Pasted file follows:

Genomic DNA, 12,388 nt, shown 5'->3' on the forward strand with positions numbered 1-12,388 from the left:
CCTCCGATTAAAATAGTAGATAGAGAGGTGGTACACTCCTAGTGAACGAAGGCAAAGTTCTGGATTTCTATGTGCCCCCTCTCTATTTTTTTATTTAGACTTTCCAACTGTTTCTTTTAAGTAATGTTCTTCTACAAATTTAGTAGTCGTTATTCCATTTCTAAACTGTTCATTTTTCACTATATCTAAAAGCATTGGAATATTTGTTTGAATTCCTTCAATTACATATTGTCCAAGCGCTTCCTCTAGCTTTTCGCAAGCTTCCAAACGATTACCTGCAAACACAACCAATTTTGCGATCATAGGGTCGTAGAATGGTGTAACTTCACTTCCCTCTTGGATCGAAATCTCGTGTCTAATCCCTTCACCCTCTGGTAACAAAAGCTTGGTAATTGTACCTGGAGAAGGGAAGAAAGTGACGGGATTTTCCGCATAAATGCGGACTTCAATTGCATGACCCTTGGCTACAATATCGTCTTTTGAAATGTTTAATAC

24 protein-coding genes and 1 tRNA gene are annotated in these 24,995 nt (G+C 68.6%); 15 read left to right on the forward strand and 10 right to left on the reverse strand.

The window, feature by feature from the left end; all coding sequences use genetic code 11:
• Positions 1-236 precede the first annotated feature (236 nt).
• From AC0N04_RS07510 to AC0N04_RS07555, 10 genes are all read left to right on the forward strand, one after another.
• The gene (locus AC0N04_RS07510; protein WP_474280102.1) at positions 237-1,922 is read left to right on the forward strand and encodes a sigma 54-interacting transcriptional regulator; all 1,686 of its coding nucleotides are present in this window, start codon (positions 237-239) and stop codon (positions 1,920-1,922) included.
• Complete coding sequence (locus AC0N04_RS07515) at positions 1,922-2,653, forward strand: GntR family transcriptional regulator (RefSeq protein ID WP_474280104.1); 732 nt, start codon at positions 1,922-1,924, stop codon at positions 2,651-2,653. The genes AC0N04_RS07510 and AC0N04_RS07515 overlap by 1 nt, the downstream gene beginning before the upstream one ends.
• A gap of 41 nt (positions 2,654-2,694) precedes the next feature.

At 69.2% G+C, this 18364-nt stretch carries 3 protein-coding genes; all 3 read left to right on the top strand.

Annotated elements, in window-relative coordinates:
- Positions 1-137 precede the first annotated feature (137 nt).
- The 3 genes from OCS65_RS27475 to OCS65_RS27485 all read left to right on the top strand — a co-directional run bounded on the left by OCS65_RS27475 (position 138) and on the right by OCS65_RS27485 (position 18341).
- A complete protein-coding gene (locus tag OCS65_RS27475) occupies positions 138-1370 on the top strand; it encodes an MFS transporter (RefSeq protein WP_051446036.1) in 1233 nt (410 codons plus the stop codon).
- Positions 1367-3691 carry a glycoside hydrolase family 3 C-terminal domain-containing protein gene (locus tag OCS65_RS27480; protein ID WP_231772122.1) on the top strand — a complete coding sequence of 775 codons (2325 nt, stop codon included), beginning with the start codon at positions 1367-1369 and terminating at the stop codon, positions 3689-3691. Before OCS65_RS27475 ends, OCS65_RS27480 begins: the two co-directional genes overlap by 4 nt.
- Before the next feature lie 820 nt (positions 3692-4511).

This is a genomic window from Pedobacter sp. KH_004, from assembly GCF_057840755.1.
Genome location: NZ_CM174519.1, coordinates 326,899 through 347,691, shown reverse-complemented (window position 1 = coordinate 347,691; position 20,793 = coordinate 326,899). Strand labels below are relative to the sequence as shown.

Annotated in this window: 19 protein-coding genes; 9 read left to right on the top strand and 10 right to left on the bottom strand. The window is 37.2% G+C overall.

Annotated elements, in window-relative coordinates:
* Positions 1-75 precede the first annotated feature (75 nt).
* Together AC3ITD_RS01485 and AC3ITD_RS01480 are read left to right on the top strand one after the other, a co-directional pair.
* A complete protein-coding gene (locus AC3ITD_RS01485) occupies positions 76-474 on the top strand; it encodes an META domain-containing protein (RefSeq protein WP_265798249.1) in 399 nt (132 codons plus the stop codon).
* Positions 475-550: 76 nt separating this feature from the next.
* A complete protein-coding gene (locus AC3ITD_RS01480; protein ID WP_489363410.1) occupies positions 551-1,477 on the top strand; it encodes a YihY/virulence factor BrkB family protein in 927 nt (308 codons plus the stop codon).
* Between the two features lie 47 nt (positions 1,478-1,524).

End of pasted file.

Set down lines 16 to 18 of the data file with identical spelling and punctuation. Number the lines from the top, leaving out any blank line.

- Before the next feature lie 820 nt (positions 3692-4511).

This is a genomic window from Pedobacter sp. KH_004, from assembly GCF_057840755.1.
Genome location: NZ_CM174519.1, coordinates 326,899 through 347,691, shown reverse-complemented (window position 1 = coordinate 347,691; position 20,793 = coordinate 326,899). Strand labels below are relative to the sequence as shown.